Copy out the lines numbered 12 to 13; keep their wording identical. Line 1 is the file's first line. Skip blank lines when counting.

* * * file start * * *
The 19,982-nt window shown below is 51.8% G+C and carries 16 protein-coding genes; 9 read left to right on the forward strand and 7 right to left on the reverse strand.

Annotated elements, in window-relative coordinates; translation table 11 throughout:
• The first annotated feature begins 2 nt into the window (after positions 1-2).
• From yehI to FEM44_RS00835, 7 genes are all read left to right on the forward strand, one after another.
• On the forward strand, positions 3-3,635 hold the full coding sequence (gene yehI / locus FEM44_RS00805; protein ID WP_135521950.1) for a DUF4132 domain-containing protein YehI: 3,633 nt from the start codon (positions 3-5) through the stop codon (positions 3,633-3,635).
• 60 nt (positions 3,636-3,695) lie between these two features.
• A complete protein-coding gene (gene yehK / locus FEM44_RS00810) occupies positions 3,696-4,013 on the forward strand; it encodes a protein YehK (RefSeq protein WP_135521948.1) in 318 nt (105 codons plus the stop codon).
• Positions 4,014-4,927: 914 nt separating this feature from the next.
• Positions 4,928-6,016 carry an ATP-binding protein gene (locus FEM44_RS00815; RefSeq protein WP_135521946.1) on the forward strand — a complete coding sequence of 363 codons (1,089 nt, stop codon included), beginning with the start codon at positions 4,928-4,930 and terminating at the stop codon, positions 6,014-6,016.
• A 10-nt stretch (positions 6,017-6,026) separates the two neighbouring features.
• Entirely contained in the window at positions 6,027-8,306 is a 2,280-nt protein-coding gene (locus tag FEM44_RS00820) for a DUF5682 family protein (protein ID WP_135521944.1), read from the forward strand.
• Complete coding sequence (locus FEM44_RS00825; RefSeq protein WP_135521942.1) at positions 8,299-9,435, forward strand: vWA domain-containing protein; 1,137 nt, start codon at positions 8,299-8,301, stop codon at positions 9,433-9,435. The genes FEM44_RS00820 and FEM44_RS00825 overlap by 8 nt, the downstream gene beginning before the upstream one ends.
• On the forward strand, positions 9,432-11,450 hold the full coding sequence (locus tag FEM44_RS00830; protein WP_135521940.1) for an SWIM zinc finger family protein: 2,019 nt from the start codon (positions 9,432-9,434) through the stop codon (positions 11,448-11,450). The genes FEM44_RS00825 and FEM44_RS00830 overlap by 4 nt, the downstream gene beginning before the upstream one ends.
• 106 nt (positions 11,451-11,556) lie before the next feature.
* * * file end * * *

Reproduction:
• Complete coding sequence (locus FEM44_RS00825; RefSeq protein WP_135521942.1) at positions 8,299-9,435, forward strand: vWA domain-containing protein; 1,137 nt, start codon at positions 8,299-8,301, stop codon at positions 9,433-9,435. The genes FEM44_RS00820 and FEM44_RS00825 overlap by 8 nt, the downstream gene beginning before the upstream one ends.
• On the forward strand, positions 9,432-11,450 hold the full coding sequence (locus tag FEM44_RS00830; protein WP_135521940.1) for an SWIM zinc finger family protein: 2,019 nt from the start codon (positions 9,432-9,434) through the stop codon (positions 11,448-11,450). The genes FEM44_RS00825 and FEM44_RS00830 overlap by 4 nt, the downstream gene beginning before the upstream one ends.